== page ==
Does my dog Sleep Too Much
Original post My Dog Sleeps All Day – Is that Normal? by Emma Bowdrey on The Bark
One of the questions I am asked regularly is “Is what my dog doing normal?”. There are many behaviours that dogs act out that make them adorable goofy oddballs and some things they do are really rather gross. It can be tricky to know what is normal ‘dogs will be dogs’ behaviour and what should be a cause for concern.
Amongst the top topics are licking urine, eating poop, crazed zoomies, chasing bikes, humping, and, well the list is quite extensive. In most cases, these are all perfectly normal behaviours. They are just not something that we are familiar or even comfortable with. However, when it comes to sleeping, there are some general guidelines that can help you determine whether your dog is normal or not.
It can come as a surprise to new owners just how much a dog sleeps. Similarly, sleep problems can be missed if owners do not know how much sleep a healthy dog needs.
The average dog will sleep between 12-14 hours a day. This is generally made up of day-time naps and overnight sleep. Puppies need even longer, typically sleeping 18-20 hours a day until around 12 weeks of age. As dogs start to reach their mature years they will sleep more as their bodies and minds tire quicker. Size, activity, age, and health are all factors in how much sleep a dog needs but most owners should expect their adult dog to sleep at least half of the day.
Much like us, dogs need sleep to remain healthy. The human sleep cycle in a 24hr. period is fairly simple. We are awake during the daytime and have one long sleep at night. While we sleep, we enter restorative phases called deep sleep and REM. It is during this time that the body works to restore tissue and strengthen our immune system. During REM, brain activity increases and this is good for learning and development and retaining information and memories. The National Institute of Neurological Disorders and Stroke states that during REM the brain exercises important neural connections which are key to mental and overall well-being.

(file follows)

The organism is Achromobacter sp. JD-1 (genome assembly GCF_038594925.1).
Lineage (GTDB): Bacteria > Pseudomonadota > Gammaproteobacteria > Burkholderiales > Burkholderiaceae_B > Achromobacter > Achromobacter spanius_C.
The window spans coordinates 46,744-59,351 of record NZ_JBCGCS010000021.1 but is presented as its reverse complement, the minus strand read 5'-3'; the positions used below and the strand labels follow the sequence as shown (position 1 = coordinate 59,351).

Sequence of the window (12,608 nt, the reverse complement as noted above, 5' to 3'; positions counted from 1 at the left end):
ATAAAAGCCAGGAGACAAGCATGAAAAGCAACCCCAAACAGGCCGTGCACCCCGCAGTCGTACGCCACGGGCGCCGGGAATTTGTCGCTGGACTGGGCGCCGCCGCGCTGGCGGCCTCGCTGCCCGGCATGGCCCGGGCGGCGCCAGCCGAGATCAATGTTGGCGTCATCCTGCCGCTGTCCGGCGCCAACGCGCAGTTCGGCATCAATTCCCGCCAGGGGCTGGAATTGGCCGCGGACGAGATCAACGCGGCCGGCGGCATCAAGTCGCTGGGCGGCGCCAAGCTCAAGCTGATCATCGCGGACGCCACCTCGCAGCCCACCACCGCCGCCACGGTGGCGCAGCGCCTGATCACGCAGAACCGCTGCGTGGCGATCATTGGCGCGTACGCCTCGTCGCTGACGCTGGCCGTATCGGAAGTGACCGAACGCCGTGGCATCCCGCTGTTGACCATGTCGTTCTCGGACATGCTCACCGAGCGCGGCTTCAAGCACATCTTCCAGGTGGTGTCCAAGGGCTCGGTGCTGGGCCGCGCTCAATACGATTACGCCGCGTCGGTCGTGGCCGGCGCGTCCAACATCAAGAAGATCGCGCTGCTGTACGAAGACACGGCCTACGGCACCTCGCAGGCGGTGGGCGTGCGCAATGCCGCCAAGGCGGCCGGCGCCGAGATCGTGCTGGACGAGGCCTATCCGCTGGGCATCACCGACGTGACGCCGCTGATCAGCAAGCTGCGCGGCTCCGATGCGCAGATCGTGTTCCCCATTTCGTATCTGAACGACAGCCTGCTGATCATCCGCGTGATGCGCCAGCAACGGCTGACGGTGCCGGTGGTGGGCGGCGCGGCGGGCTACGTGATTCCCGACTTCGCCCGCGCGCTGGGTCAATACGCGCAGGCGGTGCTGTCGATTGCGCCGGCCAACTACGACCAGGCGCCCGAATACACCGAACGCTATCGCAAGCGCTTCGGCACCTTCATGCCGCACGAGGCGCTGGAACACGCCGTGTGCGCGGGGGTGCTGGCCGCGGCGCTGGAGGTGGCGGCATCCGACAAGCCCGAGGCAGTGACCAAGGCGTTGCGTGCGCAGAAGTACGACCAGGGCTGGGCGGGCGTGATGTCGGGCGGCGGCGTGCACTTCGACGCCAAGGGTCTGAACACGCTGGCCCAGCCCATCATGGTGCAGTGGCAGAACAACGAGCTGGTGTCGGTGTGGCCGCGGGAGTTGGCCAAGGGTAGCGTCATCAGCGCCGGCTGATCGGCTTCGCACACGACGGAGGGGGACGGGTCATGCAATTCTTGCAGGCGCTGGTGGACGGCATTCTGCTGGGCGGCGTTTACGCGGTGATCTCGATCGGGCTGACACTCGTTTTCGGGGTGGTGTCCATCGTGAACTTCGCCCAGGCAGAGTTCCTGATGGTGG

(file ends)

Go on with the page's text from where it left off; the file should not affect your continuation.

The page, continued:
Dogs have a more scattered sleep pattern within a 24hr. period, consisting of short naps throughout the day and a long sleep during the night. These periods of sleep are punctuated with waking up to check their environment and scan for changes/dangers. Dogs do enter into REM quicker than humans. This is evident when quite often you are able to see them acting out dreams. However, one theory suggests that this constant state of readiness leads to less REM sleep, causing dogs to need to sleep more to fulfill the needed restorative amount.
When dogs do not have enough sleep they can become sleep deprived and the common symptoms from a lack of sleep start to appear. They are not usually as easy to notice in a dog as they are in people, especially if over a prolonged period of time.
Dogs who are not napping during the day or who are consistently restless at night are not normal. Lack of sleep may cause them to be needy and whine, become extremely restless or sluggish or even disinterested in life. A day like this after a bad night’s sleep is quite normal and you can allow for the odd cranky day. The best remedy for this is to tire them out with a long walk or game of fetch to bring about sleep and get them back into their standard sleep cycle.
Dogs who have severe sleep disorders will exhibit more concerning behaviours. This can include excessive whining or crying, becoming disoriented when performing basic tasks or possibly become aggressive as they are increasingly on edge from the lack of rest. You may notice your dog becoming more irritable and agitated. On the flip-side, they could begin to withdraw socially and stop engaging as they previously would have. As always, my first advice if your dog’s behaviour takes a sudden change is to visit a vet.